About The Isle of Wight
The Isle of Wight is 40 kilometres (25 miles) by 20 kilometres (13 miles) in size and about 140,000 people live on the island. It has more sunshine hours than any other UK tourist resort and tourism is one of its biggest industries with approximately 2.6 million visitors a year.
Wight is a Middle English word from the Saxon “wiht” meaning a creature or living being and was adopted after the Romans left in the 5th Century AD. During the occupation by the Roman Empire 50 to 400AD, the Island was called ‘Vectis’ and the word Vectis is still much in use on the Isle of Wight today.
The island is often referred to as the Garden Isle, as it is home to many rare plants and animals. There is a thriving population of Red Squirrels which you don’t see often on the mainland as the larger more aggressive grey squirrel has often taken over; the Island also has its own unique species of snail and butterfly. Over half of the island is officially designated as an Area Of Outstanding Beauty and the Island has recently been declared the Jurassic capital of the UK as it is widely recognised as the most important site in Europe for finding dinosaur remains.
There are 60 miles of beach, 15 Seaside Awards, 4 Blue Flag winners and over 20 beaches to choose from, all accessible by car and most by public transport. Situated at the most western end of the Isle of Wight are the spectacular Needles rocks; in the East, the clean golden sands of some superb blue flag beaches in Shanklin & Sandown, the crescent-shaped red sandy beach of Ventnor’s delightful Victorian resort lies to the South and in the North, Osborne beach, Queen Victoria’s private beach attached to Osborne House in East Cowes which has recently been opened to the public. Queen Victoria often used to visit the Isle of Wight and the island was also home to the poet Alfred Lord Tennyson.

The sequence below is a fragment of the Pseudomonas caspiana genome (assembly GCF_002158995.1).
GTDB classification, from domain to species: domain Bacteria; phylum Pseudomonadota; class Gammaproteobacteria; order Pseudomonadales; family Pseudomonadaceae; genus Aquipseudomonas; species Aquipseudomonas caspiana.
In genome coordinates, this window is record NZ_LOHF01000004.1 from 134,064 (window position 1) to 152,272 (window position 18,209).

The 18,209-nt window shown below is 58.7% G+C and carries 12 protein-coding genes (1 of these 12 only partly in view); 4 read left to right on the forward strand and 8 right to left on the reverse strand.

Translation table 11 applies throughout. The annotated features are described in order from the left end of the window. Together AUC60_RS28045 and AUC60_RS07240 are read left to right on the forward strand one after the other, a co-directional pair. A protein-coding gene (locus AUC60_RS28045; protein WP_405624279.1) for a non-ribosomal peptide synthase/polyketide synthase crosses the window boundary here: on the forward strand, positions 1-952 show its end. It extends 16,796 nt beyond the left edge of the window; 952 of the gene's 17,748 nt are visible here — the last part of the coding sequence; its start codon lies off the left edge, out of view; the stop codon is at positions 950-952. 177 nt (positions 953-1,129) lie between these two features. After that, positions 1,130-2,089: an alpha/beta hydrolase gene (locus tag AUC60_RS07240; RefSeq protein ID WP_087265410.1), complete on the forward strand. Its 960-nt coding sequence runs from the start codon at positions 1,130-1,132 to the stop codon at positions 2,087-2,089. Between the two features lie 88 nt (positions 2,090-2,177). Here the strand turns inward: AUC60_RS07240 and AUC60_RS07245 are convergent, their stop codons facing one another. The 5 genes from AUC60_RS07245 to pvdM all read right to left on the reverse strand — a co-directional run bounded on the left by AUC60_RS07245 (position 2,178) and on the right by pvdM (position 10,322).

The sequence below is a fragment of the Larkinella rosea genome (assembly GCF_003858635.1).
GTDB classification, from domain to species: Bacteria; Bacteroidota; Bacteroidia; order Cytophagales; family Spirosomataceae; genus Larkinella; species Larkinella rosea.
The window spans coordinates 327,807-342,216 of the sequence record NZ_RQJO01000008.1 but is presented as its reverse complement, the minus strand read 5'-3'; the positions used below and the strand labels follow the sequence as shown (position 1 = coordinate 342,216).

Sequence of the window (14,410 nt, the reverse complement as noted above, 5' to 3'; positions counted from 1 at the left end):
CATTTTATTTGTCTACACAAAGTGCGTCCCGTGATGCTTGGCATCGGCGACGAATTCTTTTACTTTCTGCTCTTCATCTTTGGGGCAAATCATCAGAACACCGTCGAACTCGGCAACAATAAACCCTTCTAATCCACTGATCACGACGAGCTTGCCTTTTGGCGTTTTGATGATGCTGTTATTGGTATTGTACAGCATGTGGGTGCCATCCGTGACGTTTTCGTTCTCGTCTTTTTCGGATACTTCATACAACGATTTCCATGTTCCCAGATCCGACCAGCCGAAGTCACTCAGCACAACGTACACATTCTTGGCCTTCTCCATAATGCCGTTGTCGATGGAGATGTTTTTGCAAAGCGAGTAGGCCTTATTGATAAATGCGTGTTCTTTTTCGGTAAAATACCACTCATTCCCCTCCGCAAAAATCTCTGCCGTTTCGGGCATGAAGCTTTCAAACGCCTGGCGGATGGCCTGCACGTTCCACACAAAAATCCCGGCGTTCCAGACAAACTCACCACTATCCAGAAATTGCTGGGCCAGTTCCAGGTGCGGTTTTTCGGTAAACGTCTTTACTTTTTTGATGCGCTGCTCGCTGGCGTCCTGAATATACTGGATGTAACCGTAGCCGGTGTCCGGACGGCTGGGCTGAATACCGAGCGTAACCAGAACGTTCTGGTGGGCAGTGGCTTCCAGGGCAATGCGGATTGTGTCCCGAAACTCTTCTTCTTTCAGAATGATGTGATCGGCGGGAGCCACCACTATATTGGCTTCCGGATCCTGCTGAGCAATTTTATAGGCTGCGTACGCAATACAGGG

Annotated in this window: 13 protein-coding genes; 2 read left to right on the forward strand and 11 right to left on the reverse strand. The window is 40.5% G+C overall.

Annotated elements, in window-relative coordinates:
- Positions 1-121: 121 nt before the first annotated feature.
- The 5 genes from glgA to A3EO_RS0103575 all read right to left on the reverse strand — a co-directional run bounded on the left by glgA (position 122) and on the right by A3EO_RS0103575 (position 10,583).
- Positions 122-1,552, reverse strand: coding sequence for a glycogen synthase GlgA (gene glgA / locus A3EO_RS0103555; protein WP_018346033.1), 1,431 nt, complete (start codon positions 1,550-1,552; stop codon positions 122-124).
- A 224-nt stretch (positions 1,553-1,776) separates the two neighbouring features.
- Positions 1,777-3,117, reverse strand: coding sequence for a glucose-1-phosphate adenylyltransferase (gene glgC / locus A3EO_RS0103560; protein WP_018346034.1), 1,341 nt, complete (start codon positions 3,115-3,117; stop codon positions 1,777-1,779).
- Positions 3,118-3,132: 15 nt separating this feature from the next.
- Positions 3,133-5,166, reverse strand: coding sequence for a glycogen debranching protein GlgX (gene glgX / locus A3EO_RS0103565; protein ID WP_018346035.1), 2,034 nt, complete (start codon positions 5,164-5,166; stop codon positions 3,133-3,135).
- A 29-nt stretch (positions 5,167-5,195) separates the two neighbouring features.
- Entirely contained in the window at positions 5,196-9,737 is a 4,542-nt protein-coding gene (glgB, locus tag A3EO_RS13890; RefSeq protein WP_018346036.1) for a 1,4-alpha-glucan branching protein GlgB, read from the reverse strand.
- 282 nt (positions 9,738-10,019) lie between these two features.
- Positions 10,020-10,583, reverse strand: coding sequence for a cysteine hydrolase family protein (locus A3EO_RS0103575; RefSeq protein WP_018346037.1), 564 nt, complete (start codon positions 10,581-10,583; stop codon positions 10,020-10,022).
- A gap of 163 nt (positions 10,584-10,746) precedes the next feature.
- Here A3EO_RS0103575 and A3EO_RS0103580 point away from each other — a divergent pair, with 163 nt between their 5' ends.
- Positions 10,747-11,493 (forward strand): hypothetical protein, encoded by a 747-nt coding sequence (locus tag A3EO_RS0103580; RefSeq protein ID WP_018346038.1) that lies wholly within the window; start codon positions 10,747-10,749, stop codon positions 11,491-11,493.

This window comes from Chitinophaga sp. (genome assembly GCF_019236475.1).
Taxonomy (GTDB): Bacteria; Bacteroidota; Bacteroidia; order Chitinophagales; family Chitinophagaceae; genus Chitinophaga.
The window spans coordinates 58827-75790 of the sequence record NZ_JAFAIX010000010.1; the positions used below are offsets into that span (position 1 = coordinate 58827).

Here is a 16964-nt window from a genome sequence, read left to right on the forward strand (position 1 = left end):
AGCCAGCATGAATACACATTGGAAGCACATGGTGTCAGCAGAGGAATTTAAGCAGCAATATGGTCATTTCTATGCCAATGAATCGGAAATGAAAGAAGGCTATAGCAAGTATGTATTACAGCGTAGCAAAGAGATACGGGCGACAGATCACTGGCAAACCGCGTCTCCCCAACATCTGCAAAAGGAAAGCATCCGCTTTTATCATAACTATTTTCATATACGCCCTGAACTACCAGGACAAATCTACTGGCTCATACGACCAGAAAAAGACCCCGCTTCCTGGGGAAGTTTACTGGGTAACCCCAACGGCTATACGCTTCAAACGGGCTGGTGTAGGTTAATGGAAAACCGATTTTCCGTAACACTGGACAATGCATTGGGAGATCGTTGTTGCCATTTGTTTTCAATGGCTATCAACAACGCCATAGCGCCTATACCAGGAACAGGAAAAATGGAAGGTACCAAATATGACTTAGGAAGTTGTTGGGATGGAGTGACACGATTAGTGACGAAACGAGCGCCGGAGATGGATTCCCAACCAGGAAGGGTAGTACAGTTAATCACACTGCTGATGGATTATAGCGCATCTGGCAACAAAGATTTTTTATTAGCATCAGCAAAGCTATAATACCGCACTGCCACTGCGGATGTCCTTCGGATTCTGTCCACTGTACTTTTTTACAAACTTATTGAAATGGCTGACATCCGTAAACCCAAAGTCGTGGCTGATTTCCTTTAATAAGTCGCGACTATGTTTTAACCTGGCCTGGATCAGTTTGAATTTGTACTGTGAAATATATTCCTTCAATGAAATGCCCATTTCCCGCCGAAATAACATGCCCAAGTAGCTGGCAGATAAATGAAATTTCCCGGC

The first Cowes Regatta was held in 1812 and subsequently attained international status. Enhanced by the presence of the Royal family, Cowes Week is now the world’s biggest international yachting event and Cowes is often referred to as the Mecca for sailing enthusiasts. There are many other land and water based sporting events, guided walks and cycling challenges, music festivals and concerts, exhibitions, fairs, shows and rallies, and don’t forget to visit the castles, lighthouses and other historic buildings. Isle of Wight Events calendar
Finally – the island is renowned for its local produce from vineyards and orchards to farms and fisheries. Locally brewed cider and beer, smoked garlic, artisan breads, locally caught crab and lobster, ……………. the list is endless and eating out in the good restaurants is a complete joy!
www.visitisleofwight.co.uk/plan-your-visit/travel-information For train, ferry, coach, bus, steam, boat charter, walks etc
www.redfunnel.co.uk/island-guide For Beach guide, Places to visit, Things to do, Events, Festivals, Towns & Villages, Pubs & Inns, Places to eat etc & of course, ferry and train travel
www.english-heritage.org.uk/daysout/properties For Osborne House, Carisbrooke Castle, Appuldurcombe House, St. Catherine’s Oratory and Yarmouth Castle
www.ratings.food.gov.uk To check the individual hygiene rating of each B&B, hotel, restaurant or inn before you eat there